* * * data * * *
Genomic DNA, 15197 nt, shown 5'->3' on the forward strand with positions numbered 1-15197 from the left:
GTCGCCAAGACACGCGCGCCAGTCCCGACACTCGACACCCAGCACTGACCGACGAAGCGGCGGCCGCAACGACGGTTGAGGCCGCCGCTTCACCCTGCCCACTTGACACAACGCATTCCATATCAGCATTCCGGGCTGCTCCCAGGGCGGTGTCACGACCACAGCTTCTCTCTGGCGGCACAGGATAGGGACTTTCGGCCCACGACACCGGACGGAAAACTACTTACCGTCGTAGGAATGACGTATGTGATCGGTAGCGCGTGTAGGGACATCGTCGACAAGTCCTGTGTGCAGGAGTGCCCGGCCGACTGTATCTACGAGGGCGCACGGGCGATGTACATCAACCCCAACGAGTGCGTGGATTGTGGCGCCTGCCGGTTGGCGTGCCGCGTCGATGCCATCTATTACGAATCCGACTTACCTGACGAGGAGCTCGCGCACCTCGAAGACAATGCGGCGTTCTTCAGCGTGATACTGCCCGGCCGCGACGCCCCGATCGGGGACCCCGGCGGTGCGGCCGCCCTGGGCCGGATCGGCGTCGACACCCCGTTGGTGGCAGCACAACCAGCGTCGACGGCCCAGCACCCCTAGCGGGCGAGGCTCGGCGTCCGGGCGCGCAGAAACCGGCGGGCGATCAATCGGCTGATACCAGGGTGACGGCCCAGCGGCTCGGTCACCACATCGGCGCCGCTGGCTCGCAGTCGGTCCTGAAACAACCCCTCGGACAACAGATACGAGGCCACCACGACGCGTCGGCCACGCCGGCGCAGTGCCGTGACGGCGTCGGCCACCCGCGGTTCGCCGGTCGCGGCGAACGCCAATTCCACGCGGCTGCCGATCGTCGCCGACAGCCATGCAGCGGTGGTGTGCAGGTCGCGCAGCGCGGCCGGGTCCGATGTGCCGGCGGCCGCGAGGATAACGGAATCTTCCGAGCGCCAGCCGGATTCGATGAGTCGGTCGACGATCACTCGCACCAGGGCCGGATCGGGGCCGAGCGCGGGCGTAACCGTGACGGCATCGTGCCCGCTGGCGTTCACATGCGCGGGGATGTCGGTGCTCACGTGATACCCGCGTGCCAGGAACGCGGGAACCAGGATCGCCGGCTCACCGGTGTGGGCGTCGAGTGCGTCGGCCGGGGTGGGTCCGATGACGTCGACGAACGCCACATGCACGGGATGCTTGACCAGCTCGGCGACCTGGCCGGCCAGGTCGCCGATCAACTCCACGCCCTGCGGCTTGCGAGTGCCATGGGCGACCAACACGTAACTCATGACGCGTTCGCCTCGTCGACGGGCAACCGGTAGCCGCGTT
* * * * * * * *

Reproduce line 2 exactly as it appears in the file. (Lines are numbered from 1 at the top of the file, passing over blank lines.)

GTCGCCAAGACACGCGCGCCAGTCCCGACACTCGACACCCAGCACTGACCGACGAAGCGGCGGCCGCAACGACGGTTGAGGCCGCCGCTTCACCCTGCCCACTTGACACAACGCATTCCATATCAGCATTCCGGGCTGCTCCCAGGGCGGTGTCACGACCACAGCTTCTCTCTGGCGGCACAGGATAGGGACTTTCGGCCCACGACACCGGACGGAAAACTACTTACCGTCGTAGGAATGACGTATGTGATCGGTAGCGCGTGTAGGGACATCGTCGACAAGTCCTGTGTGCAGGAGTGCCCGGCCGACTGTATCTACGAGGGCGCACGGGCGATGTACATCAACCCCAACGAGTGCGTGGATTGTGGCGCCTGCCGGTTGGCGTGCCGCGTCGATGCCATCTATTACGAATCCGACTTACCTGACGAGGAGCTCGCGCACCTCGAAGACAATGCGGCGTTCTTCAGCGTGATACTGCCCGGCCGCGACGCCCCGATCGGGGACCCCGGCGGTGCGGCCGCCCTGGGCCGGATCGGCGTCGACACCCCGTTGGTGGCAGCACAACCAGCGTCGACGGCCCAGCACCCCTAGCGGGCGAGGCTCGGCGTCCGGGCGCGCAGAAACCGGCGGGCGATCAATCGGCTGATACCAGGGTGACGGCCCAGCGGCTCGGTCACCACATCGGCGCCGCTGGCTCGCAGTCGGTCCTGAAACAACCCCTCGGACAACAGATACGAGGCCACCACGACGCGTCGGCCACGCCGGCGCAGTGCCGTGACGGCGTCGGCCACCCGCGGTTCGCCGGTCGCGGCGAACGCCAATTCCACGCGGCTGCCGATCGTCGCCGACAGCCATGCAGCGGTGGTGTGCAGGTCGCGCAGCGCGGCCGGGTCCGATGTGCCGGCGGCCGCGAGGATAACGGAATCTTCCGAGCGCCAGCCGGATTCGATGAGTCGGTCGACGATCACTCGCACCAGGGCCGGATCGGGGCCGAGCGCGGGCGTAACCGTGACGGCATCGTGCCCGCTGGCGTTCACATGCGCGGGGATGTCGGTGCTCACGTGATACCCGCGTGCCAGGAACGCGGGAACCAGGATCGCCGGCTCACCGGTGTGGGCGTCGAGTGCGTCGGCCGGGGTGGGTCCGATGACGTCGACGAACGCCACATGCACGGGATGCTTGACCAGCTCGGCGACCTGGCCGGCCAGGTCGCCGATCAACTCCACGCCCTGCGGCTTGCGAGTGCCATGGGCGACCAACACGTAACTCATGACGCGTTCGCCTCGTCGACGGGCAACCGGTAGCCGCGTT